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    I'm 19 years a T12 para, 30 years sober. I had polyneuropathy ~6 years before getting sober. I also road-raced cars successfully. One of the things I had to do to keep drinking was to fake my reflex tests for my racing physicals (because I had none). People that drink normally don't get alcohol related neuropathy. (people that are normal drinkers don't take 3+ shots of booze daily). My AA sponsor always used to say that to me in the begiining until my denial about my life-style and my disease began to collapse. I can't diagnose you; only you can. I CAN tell you that alcoholism is a disease and it is a disease that tells you you don't have it! It is always progressive; although your life may seem to have ups and downs, if you are an alcoholic, the vector will always be down. Life will inexorably decline. Trust me! If you are alcoholic, abstinence is the best gift you can give yourself! And, if you're like me, you will immediately notice a new clarity and good feeling after quitting, soon followed by the a sense that I can drink now, but this time I'll be more moderate and I'll be fine.
    I found that it was my disease talking to me; it took me ~a year of experimenting to realize that I had no power as far as booze was concerned, and that it was ALWAYS the first drink that got me drunk, even if the second one was a week later. If you are an alcoholic, the most loving thing you can do for yourself and all who love you, is to stay sober.
    For me not drinking wasn't enough-someone once said "the un-examined life is not worth living". How true that is, especially if you are lucky enough to be a recovering one!
    The community of AA has proved to be my second family-a family that in many ways is a safe nurturing environment that transcends my biological one. If you think you might belong, I implore you to try it on and see if it is comfortable. I drank because it worked for me until the downside far exceeded it's false benefits. I couldn't imagine life without drinking and I didn't trust people who didn't drink. Not drinking looked like a pretty sucky situation, and it would have been if I didn't discover a new way of being. I think most alcoholics never learned "the care of self 101"! Today I can honestly say I live an extraordinary life, even after paralysis. And I owe a large part of it to my recovery, most of which, although it started with not drinking, has little to do with that. Ironically though, that conversation (life) began and largely continues in AA meetings.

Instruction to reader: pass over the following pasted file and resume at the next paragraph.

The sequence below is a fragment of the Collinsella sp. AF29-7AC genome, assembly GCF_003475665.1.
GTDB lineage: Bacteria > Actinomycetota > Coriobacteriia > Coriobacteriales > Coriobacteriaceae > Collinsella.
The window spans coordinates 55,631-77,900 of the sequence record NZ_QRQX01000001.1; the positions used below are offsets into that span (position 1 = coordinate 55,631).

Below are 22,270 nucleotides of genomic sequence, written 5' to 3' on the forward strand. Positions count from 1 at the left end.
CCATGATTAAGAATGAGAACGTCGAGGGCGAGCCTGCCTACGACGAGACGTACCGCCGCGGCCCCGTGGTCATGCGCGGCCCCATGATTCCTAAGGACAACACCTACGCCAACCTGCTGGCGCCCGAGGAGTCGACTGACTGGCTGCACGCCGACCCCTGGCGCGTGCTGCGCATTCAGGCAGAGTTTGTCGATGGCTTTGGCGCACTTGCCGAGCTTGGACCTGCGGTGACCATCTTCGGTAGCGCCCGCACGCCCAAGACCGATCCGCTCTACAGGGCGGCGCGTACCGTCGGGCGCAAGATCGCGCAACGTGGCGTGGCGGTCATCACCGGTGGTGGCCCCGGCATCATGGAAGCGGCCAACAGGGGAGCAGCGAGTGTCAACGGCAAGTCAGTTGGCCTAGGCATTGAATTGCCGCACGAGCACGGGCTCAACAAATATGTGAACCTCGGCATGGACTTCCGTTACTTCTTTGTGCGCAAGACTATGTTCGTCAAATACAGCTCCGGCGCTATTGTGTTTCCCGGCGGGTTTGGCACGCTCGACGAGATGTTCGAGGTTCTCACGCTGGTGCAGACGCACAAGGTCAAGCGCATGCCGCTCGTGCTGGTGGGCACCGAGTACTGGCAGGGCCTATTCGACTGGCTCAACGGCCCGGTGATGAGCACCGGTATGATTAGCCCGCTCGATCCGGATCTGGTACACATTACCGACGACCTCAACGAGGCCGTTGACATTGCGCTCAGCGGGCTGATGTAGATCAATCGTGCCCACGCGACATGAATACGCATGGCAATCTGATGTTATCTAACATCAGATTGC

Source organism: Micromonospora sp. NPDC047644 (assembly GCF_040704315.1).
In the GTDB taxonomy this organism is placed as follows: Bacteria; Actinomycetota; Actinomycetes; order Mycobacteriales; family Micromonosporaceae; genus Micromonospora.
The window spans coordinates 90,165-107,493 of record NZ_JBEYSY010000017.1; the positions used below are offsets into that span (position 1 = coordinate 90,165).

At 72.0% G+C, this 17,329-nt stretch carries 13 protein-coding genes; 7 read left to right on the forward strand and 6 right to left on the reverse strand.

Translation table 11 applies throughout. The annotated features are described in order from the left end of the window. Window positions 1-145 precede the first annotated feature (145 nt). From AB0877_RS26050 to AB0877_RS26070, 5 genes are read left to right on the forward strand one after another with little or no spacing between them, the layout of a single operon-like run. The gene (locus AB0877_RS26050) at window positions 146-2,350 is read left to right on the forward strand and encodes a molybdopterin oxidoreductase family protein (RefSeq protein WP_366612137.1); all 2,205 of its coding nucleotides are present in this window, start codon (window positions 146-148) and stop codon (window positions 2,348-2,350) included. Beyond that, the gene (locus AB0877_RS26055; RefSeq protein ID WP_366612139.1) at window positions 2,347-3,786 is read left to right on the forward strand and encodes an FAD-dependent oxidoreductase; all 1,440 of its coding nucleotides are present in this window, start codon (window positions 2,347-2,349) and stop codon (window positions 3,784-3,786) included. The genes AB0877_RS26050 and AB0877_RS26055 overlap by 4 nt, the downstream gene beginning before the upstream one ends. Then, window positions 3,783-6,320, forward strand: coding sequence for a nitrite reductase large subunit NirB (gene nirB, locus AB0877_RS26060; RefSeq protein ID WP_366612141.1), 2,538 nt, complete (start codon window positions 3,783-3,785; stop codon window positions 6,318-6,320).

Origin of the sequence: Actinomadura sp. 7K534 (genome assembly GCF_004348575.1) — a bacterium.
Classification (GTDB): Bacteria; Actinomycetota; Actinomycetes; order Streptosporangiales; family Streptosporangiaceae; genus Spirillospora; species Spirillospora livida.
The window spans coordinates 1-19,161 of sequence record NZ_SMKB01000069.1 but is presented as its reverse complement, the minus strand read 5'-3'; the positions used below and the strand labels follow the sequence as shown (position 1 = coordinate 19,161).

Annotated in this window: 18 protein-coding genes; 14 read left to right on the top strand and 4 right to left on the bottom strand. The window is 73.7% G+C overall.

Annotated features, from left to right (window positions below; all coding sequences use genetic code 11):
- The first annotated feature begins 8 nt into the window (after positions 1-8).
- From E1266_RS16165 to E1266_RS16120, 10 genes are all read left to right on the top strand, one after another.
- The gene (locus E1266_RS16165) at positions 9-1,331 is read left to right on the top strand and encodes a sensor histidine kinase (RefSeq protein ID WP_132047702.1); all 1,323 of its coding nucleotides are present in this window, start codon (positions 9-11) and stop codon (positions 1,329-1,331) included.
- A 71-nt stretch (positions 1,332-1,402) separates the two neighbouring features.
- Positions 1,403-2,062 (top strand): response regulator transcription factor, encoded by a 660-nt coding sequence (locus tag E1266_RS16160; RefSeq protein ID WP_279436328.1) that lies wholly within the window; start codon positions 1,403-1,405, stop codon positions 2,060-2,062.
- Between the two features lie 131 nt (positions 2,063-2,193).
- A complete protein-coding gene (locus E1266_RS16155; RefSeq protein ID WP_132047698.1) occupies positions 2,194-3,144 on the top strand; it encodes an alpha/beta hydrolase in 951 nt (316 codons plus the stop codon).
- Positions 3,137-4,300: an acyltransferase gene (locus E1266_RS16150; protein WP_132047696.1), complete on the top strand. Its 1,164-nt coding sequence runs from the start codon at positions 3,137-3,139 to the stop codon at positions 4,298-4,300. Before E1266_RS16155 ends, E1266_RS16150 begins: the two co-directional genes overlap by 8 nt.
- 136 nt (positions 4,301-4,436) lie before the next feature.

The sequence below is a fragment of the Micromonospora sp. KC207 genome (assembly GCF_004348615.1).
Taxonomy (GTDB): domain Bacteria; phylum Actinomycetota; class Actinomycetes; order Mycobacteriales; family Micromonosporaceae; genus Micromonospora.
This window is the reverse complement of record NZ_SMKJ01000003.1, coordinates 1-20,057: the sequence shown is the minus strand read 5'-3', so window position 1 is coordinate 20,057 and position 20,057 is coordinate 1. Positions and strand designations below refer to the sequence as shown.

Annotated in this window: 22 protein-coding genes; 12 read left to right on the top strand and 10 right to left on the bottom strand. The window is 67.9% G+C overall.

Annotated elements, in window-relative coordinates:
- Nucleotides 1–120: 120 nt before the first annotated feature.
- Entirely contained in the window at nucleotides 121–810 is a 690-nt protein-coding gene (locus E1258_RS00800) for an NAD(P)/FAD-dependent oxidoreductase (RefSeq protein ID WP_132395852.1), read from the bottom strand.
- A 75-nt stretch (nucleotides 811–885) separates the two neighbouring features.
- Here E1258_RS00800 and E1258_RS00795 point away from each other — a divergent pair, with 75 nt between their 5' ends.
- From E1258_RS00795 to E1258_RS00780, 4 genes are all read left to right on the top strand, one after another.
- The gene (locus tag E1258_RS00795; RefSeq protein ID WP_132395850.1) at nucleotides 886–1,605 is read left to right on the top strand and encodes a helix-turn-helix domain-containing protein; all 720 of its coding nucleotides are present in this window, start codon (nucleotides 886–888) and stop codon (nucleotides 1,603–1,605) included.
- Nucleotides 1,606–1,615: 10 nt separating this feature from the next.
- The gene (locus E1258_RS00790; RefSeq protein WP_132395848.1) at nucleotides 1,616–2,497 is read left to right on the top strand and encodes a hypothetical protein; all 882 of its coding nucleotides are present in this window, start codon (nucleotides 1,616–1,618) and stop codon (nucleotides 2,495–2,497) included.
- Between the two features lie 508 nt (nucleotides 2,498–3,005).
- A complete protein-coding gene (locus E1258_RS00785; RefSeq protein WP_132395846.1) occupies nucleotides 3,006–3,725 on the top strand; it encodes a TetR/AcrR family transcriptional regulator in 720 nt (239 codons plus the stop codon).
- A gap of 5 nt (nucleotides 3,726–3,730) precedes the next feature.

If you might belong to this community, I urge you to handle it and make your recovery the foundation you construct a renewed and wonderful life upon.
    At 54 yoa and in a wheelchair, I passed my first physical without faking anything and had three fantastic years racing a car with hand-controls until I wrote it off big-time at Road Atlanta and broke 3 ribs. For the last ten years I've pursued more sedate hobbies.
    My point is that you are at a good place but if you are an alcoholic, recovery will assure that it continues to get better.
    If any of this makes sense to you, feel free to PM me where we can continue a conversation.
    I think what makes AA continue to work is the identification between fellow alcoholics and the magic that is generated in those conversations. Although I continue to be a devout atheist, I can assure you there is something magical and powerful in those rooms-something much greater than me!